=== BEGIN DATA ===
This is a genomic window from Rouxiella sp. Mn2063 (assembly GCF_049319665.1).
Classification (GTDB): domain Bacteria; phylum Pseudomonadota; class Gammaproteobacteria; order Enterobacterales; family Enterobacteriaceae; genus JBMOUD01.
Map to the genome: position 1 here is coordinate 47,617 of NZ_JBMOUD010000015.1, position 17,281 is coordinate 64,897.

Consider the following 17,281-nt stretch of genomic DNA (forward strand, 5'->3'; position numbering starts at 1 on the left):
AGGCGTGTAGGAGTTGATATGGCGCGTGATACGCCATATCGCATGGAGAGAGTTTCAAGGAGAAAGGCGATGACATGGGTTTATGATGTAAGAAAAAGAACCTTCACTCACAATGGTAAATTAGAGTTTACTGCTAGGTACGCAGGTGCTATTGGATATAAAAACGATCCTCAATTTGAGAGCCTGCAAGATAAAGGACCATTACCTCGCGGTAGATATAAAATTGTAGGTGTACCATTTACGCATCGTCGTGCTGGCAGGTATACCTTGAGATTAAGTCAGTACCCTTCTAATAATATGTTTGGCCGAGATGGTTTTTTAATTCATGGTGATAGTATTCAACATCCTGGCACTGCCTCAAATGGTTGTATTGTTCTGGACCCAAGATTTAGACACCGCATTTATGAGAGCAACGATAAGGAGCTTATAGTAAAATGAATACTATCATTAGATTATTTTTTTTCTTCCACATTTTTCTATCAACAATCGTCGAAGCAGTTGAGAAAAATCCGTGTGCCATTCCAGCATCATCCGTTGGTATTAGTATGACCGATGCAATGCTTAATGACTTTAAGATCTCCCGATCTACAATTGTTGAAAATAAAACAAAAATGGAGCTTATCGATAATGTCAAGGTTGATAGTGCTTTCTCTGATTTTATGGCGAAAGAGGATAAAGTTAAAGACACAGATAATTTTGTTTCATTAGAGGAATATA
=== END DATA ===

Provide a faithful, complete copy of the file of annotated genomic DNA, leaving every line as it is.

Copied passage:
This is a genomic window from Rouxiella sp. Mn2063 (assembly GCF_049319665.1).
Classification (GTDB): domain Bacteria; phylum Pseudomonadota; class Gammaproteobacteria; order Enterobacterales; family Enterobacteriaceae; genus JBMOUD01.
Map to the genome: position 1 here is coordinate 47,617 of NZ_JBMOUD010000015.1, position 17,281 is coordinate 64,897.

Consider the following 17,281-nt stretch of genomic DNA (forward strand, 5'->3'; position numbering starts at 1 on the left):
AGGCGTGTAGGAGTTGATATGGCGCGTGATACGCCATATCGCATGGAGAGAGTTTCAAGGAGAAAGGCGATGACATGGGTTTATGATGTAAGAAAAAGAACCTTCACTCACAATGGTAAATTAGAGTTTACTGCTAGGTACGCAGGTGCTATTGGATATAAAAACGATCCTCAATTTGAGAGCCTGCAAGATAAAGGACCATTACCTCGCGGTAGATATAAAATTGTAGGTGTACCATTTACGCATCGTCGTGCTGGCAGGTATACCTTGAGATTAAGTCAGTACCCTTCTAATAATATGTTTGGCCGAGATGGTTTTTTAATTCATGGTGATAGTATTCAACATCCTGGCACTGCCTCAAATGGTTGTATTGTTCTGGACCCAAGATTTAGACACCGCATTTATGAGAGCAACGATAAGGAGCTTATAGTAAAATGAATACTATCATTAGATTATTTTTTTTCTTCCACATTTTTCTATCAACAATCGTCGAAGCAGTTGAGAAAAATCCGTGTGCCATTCCAGCATCATCCGTTGGTATTAGTATGACCGATGCAATGCTTAATGACTTTAAGATCTCCCGATCTACAATTGTTGAAAATAAAACAAAAATGGAGCTTATCGATAATGTCAAGGTTGATAGTGCTTTCTCTGATTTTATGGCGAAAGAGGATAAAGTTAAAGACACAGATAATTTTGTTTCATTAGAGGAATATA